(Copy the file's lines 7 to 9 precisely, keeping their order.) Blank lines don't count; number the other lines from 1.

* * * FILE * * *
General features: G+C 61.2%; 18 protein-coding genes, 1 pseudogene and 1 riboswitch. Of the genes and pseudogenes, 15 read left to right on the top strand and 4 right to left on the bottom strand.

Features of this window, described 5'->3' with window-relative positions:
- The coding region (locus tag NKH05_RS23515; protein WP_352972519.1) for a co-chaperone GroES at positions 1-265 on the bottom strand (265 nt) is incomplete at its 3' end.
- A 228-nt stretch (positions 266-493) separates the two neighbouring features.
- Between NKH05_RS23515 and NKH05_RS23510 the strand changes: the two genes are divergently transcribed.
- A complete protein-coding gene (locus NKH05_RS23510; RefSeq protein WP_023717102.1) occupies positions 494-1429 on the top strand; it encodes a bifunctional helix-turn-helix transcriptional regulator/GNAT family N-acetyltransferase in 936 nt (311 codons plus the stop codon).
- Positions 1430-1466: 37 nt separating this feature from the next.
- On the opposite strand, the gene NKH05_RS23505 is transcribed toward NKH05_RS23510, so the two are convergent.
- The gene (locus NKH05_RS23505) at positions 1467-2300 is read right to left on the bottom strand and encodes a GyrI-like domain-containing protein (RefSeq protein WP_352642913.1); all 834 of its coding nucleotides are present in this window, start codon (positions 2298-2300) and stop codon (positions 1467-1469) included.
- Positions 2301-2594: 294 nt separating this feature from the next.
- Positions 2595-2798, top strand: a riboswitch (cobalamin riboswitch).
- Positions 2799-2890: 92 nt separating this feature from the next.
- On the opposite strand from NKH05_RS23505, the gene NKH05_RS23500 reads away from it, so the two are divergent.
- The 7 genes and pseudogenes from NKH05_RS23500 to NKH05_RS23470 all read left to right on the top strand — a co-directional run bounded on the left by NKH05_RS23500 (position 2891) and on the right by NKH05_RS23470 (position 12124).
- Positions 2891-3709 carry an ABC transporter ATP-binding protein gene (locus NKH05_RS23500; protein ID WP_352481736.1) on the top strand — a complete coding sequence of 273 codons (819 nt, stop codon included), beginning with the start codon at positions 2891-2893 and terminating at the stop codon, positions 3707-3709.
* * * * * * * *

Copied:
- Positions 1430-1466: 37 nt separating this feature from the next.
- On the opposite strand, the gene NKH05_RS23505 is transcribed toward NKH05_RS23510, so the two are convergent.
- The gene (locus NKH05_RS23505) at positions 1467-2300 is read right to left on the bottom strand and encodes a GyrI-like domain-containing protein (RefSeq protein WP_352642913.1); all 834 of its coding nucleotides are present in this window, start codon (positions 2298-2300) and stop codon (positions 1467-1469) included.